Here is how it is done:

1.Run the following commands on your local device:

iptables -t nat -A PREROUTING -p udp --dport 53 -d LOCAL_DEVICE_IP -j DNAT --to REMOTE_SERVER_IP:5353
iptables -t nat -A POSTROUTING -p udp --dport 5353 -d REMOTE_SERVER_IP -j SNAT --to LOCAL_DEVICE_IP


Edit: Although the above solution works, I found out it is better to install a caching DNS server on local device rather than forwarding every DNS queries to remote server.

1.Install pdnsd on local device:

apt-get install pdnsd

2.Make following changes to /etc/pdnsd.conf:
in global section:

server_ip =

in server section:

port = 5353;

3.Set “START_DAEMON=yes” in /etc/default/pdnsd

4.Restart pdnsd:

service pdnsd restart

5.Run the following commands on your remote server:

iptables -t nat -A PREROUTING -p udp --dport 5353 -d REMOTE_SERVER_IP -j DNAT --to
iptables -t nat -A POSTROUTING -p udp --dport 53 -d -j SNAT --to REMOTE_SERVER_IP

Change REMOTE_SERVER_IP accordingly. is the IP address of Level3 public DNS server. I used it because it had a very good ping to my remote server. you can use a different DNS server.
If you do it properly, your local device can be used as a DNS server and in my case it would act as Level3 public DNS server. not susceptible to port 53 DNS hijacking.

Part V: Setting up an encrypted TCP based DNS caching server (Solution II for secure DNS – OPTIONAL)
In my experience I noticed forwarding DNS queries on port 5353 can be unreliable and cause problems for web browsing, although there is no technical reason for this problem and it could be just my ISP dropping such UDP packets. also my previous solution was not encrypted and was just used to bypass DNS hijackers listening for DNS packets on port 53.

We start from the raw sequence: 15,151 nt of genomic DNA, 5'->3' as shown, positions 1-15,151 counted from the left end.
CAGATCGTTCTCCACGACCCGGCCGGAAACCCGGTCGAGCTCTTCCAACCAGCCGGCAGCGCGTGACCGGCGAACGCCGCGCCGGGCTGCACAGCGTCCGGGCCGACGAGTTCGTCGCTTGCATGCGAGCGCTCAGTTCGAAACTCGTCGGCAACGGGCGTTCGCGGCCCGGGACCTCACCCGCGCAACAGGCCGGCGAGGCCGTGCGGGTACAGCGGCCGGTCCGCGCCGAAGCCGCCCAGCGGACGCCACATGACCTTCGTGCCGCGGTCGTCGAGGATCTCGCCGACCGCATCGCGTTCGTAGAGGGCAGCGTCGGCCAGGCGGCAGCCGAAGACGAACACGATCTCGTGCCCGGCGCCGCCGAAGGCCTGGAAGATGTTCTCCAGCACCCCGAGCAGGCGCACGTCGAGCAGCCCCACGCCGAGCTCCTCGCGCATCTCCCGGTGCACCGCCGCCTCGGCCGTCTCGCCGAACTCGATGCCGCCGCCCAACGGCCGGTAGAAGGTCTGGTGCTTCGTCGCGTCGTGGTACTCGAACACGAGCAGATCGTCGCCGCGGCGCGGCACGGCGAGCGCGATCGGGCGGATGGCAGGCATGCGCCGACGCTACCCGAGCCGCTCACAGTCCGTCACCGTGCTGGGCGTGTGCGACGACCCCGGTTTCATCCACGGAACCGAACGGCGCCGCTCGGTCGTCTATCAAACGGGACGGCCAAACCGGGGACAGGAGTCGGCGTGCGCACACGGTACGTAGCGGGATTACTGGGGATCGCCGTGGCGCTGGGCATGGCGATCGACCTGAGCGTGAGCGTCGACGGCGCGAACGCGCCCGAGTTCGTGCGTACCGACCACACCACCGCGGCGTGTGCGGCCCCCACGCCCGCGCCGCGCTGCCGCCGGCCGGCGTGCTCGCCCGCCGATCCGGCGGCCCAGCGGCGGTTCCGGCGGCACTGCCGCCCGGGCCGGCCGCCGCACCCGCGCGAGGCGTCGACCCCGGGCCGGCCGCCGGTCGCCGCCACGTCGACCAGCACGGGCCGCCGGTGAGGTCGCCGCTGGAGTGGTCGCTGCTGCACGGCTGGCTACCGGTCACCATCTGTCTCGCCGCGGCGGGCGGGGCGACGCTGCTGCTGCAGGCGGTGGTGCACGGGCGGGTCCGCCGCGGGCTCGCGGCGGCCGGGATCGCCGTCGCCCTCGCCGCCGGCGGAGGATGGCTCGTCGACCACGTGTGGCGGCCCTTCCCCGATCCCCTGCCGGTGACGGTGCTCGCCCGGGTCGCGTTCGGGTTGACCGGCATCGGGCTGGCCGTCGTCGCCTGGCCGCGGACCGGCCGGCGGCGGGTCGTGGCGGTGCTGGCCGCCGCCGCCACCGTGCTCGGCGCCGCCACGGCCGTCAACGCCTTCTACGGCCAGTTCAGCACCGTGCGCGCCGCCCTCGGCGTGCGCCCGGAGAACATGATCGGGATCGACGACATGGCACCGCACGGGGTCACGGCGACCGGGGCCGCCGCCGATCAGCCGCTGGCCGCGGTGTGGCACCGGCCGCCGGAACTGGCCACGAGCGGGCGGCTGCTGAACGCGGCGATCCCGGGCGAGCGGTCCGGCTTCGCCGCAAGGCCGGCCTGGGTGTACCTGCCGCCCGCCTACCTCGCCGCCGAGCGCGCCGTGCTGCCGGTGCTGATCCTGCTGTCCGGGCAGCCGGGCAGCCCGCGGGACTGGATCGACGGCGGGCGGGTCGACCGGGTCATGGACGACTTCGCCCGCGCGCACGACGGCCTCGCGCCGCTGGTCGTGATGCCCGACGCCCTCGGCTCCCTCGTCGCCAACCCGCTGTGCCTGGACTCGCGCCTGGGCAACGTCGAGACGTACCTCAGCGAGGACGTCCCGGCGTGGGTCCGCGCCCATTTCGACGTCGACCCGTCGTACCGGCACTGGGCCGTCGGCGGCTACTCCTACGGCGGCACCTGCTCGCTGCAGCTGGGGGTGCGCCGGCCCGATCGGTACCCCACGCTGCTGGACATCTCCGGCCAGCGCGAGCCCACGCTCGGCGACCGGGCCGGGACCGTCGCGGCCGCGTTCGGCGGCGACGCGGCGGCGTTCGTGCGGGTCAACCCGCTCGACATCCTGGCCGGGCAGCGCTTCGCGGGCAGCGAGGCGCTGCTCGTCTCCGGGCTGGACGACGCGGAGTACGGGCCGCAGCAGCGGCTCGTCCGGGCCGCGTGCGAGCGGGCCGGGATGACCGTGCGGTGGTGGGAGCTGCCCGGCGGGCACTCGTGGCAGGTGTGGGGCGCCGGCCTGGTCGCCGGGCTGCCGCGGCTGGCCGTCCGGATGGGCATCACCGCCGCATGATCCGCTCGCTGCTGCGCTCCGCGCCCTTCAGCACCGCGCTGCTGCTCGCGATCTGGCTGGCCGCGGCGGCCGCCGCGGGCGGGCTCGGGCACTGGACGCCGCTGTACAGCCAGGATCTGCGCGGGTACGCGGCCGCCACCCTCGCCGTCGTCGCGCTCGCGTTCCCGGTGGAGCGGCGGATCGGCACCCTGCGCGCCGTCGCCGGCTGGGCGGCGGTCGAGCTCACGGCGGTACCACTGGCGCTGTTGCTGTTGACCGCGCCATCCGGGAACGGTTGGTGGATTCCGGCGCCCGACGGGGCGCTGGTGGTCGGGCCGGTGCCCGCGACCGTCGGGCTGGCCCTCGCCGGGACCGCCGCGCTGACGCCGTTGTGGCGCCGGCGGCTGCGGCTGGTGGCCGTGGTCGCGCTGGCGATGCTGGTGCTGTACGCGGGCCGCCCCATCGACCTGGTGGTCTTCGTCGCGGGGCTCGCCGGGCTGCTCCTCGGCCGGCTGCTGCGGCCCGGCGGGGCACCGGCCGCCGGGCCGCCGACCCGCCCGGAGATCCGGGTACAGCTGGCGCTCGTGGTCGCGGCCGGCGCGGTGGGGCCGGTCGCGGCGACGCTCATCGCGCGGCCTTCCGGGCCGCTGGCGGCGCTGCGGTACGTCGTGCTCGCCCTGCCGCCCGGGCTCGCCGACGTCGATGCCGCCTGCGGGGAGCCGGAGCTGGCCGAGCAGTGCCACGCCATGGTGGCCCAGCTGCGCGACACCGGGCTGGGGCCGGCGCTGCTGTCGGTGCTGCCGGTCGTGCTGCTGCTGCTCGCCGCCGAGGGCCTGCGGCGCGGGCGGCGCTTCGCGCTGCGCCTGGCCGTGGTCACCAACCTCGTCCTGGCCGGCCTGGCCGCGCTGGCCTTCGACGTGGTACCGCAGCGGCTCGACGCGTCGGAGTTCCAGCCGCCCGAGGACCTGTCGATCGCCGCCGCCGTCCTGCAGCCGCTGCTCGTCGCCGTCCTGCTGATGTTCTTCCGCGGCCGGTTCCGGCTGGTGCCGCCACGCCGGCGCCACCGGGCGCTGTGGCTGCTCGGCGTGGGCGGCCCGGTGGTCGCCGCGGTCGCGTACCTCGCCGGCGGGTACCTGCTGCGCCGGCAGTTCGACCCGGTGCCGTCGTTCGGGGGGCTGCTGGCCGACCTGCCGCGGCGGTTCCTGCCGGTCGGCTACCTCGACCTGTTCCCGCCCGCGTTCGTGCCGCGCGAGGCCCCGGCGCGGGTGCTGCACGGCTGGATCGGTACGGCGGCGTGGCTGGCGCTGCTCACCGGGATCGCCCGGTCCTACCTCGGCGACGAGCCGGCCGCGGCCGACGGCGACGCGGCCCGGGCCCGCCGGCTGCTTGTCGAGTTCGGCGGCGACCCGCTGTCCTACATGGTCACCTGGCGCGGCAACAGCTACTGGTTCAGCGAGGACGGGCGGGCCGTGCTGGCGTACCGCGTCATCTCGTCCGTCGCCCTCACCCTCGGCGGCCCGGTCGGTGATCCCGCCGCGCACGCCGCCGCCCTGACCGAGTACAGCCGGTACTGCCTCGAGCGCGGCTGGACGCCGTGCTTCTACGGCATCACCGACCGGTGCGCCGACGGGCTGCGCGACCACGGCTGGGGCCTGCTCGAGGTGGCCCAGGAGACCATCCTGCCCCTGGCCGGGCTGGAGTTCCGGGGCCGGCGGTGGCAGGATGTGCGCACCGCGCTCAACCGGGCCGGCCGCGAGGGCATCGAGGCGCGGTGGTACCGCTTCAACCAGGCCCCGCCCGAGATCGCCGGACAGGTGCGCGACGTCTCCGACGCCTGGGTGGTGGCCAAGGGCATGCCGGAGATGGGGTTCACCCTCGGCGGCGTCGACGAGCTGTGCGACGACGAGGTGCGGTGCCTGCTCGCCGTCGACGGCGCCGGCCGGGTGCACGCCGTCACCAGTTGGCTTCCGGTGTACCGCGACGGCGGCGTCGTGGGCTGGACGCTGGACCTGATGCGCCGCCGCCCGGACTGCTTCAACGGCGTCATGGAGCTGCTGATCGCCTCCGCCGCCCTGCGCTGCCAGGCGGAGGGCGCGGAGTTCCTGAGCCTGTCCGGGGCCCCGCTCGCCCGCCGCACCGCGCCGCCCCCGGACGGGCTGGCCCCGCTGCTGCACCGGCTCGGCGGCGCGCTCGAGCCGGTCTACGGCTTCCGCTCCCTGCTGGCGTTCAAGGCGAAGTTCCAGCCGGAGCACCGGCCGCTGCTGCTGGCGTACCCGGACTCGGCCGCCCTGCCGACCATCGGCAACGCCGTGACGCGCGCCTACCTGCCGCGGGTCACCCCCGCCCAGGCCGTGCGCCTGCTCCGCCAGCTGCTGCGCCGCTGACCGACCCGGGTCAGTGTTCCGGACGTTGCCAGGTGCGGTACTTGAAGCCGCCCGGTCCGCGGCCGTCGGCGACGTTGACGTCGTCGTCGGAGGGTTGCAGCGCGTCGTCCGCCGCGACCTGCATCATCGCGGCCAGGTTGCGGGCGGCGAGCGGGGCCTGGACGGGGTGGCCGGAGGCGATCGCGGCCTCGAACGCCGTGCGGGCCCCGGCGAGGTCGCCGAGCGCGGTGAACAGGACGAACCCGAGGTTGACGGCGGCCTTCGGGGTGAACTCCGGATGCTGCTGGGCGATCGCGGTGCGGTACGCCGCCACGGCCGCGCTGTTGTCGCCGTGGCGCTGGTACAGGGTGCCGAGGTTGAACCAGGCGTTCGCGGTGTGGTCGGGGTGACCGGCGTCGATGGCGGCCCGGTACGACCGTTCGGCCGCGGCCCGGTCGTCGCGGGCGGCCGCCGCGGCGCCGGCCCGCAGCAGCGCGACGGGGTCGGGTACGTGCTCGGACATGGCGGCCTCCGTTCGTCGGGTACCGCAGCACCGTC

I tried a new solution and it works much more reliably. I encrypted local device (raspberry pi) TCP connections using 3 new iptables OUTPUT rules (which is explained above) and then set up my DNS caching server to resolve queries only on TCP. using TCP is several times more slower than UDP but it will be encrypted and reliable.
Here is how it is done:

1.Install pdnsd on local device:

apt-get install pdnsd

2.Make following changes to /etc/pdnsd.conf:
in global section:

server_ip =
query_method = tcp_only;
min_ttl = 86400;

in server section:

ip =;

Note: The DNS server you choose should support resolving DNS queries on TCP port 53. is Level3 public DNS server and supports TCP DNS queries.
Note: “min_ttl = 86400” overrides the default TTL of DNS queries to 24 hours which is OK for 99.999% of websites. But if a website changes its DNS records meanwhile it is in pdnsd cache, you may need to flush the cache manually or wait up to 24 hours for the record to be updated.

3.Set “START_DAEMON=yes” in /etc/default/pdnsd

4.Restart pdnsd:

service pdnsd restart